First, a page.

ACL Tears in Women’s Sport
ACL tears are a common injury in sport, for both men and women, but with the increasing popularity in female competitive sports, we’re seeing a lot more ACL tears occurring on the field for female athletes.
What is the ACL?
The Anterior Cruciate Ligament (ACL) is a ligament within the knee that connects the thigh bone (femur) to the shin bone (tibia). It’s job is to support the knee and prevent the femur from sliding forward on the tibia. It is one of many ligaments that support the knee, including the Posterior Cruciate Ligament (PCL), the Medial Colateral Ligament (MCL), the Lateral Colateral Ligament (LCL) and the meniscus all act to support the structure of the knee.
How does the ACL get torn?
The ACL can be injured in a number of ways, some including
- during a collision in contact sport
- during a hyperextension
- falling directly onto a bent knee
- pivoting to change direction
Why are ACL injuries common in female athletes?
ACL injuries can occur in both males and females, but in females the risk of an ACL tear is higher due to the wider angle at the hip known as the Q angle. The increase in this angle puts more stress on the ligaments of the knee particularly when changing direction.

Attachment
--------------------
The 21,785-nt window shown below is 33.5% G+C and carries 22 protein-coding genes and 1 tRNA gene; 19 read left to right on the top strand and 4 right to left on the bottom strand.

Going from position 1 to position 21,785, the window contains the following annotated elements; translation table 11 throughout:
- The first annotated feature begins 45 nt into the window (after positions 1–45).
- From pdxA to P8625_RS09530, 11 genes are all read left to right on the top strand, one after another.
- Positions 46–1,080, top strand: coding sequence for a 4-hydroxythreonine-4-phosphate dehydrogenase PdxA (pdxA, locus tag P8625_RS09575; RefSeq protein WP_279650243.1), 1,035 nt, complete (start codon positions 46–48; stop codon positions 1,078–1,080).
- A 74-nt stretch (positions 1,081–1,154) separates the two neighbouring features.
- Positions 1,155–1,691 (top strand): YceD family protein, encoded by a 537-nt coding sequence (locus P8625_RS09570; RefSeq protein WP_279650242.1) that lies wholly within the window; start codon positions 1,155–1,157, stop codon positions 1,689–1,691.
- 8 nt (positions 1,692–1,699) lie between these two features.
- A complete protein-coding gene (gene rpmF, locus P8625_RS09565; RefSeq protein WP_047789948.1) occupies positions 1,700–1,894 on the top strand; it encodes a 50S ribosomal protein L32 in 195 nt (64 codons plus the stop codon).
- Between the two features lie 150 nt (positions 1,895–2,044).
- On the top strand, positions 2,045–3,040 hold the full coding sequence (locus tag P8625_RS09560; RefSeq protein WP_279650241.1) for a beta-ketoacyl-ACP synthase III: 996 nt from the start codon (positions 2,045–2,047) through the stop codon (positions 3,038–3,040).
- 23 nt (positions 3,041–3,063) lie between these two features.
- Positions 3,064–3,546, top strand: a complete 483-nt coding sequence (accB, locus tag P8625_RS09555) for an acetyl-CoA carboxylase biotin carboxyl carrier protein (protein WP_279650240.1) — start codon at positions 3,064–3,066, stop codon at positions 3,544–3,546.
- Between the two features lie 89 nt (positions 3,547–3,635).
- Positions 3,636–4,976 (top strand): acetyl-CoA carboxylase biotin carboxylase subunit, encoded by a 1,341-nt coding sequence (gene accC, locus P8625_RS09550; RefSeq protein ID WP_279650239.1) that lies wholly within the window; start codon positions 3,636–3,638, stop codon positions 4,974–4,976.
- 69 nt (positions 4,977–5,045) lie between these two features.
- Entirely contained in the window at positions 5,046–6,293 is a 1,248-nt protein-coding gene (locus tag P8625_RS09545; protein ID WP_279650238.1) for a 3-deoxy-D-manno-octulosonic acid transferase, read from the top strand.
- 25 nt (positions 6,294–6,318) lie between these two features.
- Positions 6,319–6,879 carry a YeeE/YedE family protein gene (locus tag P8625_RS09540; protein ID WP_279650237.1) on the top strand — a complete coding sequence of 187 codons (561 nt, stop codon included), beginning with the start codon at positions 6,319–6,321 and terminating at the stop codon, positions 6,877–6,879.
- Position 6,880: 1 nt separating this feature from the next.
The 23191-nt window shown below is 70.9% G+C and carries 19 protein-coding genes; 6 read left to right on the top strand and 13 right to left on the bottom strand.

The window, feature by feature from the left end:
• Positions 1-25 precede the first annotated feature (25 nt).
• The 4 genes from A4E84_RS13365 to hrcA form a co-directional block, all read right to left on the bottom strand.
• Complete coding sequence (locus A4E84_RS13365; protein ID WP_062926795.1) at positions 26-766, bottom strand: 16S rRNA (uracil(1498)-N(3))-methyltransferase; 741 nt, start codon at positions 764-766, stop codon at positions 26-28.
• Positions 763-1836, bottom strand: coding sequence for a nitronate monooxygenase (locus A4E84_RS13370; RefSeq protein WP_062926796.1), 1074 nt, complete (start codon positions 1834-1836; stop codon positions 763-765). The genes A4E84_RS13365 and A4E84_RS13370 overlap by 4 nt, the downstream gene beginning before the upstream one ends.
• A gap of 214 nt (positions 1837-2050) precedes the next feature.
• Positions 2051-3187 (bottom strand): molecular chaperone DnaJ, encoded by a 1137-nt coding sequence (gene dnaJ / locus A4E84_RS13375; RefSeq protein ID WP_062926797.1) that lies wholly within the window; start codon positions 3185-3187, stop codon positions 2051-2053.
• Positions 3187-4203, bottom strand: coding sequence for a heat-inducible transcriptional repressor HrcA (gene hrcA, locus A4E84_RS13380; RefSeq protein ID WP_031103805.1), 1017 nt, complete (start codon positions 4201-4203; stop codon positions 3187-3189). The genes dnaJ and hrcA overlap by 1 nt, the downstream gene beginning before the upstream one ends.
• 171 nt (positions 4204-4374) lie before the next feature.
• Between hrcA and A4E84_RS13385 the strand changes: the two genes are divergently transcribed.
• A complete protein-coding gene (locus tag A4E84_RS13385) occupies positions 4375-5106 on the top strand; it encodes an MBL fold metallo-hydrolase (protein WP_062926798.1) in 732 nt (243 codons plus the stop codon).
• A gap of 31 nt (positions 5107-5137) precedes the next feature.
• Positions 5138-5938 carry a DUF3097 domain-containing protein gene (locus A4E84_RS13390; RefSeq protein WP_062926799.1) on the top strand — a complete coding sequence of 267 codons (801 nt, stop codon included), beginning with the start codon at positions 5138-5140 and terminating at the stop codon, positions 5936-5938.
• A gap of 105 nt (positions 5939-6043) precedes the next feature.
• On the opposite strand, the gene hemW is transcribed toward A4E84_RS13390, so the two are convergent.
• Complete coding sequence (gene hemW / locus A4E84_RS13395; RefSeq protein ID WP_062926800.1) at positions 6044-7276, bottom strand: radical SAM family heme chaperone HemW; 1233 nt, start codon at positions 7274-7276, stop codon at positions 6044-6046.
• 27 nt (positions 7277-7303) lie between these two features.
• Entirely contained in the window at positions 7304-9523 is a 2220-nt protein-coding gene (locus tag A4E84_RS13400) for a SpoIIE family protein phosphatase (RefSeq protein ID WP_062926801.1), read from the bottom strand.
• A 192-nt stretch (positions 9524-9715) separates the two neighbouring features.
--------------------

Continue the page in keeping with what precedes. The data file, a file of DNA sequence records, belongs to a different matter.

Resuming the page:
What can you do after an ACL tear?
In some instances, for active people or athletes, knee reconstruction surgery may be recommended where the ACL ligament is replaced by tendon from either the hamstring or the patella tendon. Return to play following surgery usually takes 12 months.
In other instances, for example amateur athletes, weekend warriors or general population, a conservative approach of exercise rehab has been shown to be very effective. This process usually takes 12-18 months.
Our team of Osteopaths and Physiotherapists at Alpha Sports Medicine have assisted athletes through their exercise rehabilitation from both a post operative and conservative approach. Our rehab gym facility in Newport, Melbourne is well equipped to help athletes return to full function.